University Relations
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Benefits of Service-Learning

Service-learning has potential benefits to everyone involved: students, faculty, and the community.

STUDENTS in service-learning classes can benefit academically, professionally, and personally. These are just a few of the ways:
  • Increase your understanding of the class topic
  • Gain hands-on experience (possibly leading to an internship or job later)
  • Explore or cement your values and beliefs
  • Have opportunities to act on your values and beliefs
  • Develop critical thinking and problem-solving skills
  • Grow your understanding of diverse cultures and communities
  • Learn more about social issues and their root causes
  • Improve your ability to handle ambiguity and be open to change; become more flexible
  • Develop or enhance your skills, especially in the areas of communication, collaboration, and leadership
  • Test out your skills, interests, and values in a potential career path, or learn more about a field that interests you
  • Connect with professionals and community members who you will learn from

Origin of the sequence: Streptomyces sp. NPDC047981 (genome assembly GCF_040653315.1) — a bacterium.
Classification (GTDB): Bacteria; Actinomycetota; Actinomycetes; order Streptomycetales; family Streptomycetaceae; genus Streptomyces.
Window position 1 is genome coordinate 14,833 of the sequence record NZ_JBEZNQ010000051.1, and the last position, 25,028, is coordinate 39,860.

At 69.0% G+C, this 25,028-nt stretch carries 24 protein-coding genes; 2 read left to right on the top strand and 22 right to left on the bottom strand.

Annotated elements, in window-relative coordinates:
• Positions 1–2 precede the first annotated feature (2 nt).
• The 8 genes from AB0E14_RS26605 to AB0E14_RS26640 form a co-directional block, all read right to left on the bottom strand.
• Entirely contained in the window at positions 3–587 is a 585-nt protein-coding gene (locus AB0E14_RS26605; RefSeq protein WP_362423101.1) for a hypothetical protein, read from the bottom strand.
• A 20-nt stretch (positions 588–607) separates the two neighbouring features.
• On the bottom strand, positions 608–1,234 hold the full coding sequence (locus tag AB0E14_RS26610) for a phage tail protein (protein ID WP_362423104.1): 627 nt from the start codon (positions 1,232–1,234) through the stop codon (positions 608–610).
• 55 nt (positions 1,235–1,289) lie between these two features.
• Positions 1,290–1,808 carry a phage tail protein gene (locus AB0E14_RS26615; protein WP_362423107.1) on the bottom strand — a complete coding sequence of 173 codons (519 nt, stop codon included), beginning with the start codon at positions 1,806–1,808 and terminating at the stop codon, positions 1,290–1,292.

• Grow a professional network of people you might connect with again later for jobs or internships
  • Satisfy your urge toward public service or civic participation
FACULTY can benefit personally and professionally from integrating service-learning into courses. Teaching with service-learning can:
  • Encourage interactive teaching methods and reciprocal learning between students and faculty
  • Add new insights and dimensions to class discussions
  • Lead to new avenues for research and publication
  • Promote students' active learning; engage students with different learning styles
  • Help students achieve the U of M's undergraduate learning and development outcomes
  • Develop students' civic and leadership skills
  • Boost course enrollment by attracting highly motivated and engaged students
  • Provide networking opportunities with engaged faculty in other disciplines
  • Foster relationships between faculty and Twin Cities community organizations, which can open other opportunities for collaborative work
  • Provide firsthand knowledge of community issues; provide opportunities to be more involved in community issues
COMMUNITY PARTNERS participating in service-learning can benefit in these ways:
  • Gain additional human resources needed to achieve organizational goals
  • Inject new energy, enthusiasm, and perspectives into the organization's work
  • Grow the organization's volunteer pool: service-learning students will share their experiences with friends and classmates
  • Increase public awareness of key issues
  • Reach out to youth—an important part of any organization's future support
  • Educate students/youth about community issues; correct any misperceptions
  • Help prepare today's students to be tomorrow's civic leaders
  • Network with colleagues in other organizations and agencies
  • Identify and access other university resources; build relationships with U of M faculty, students, and staff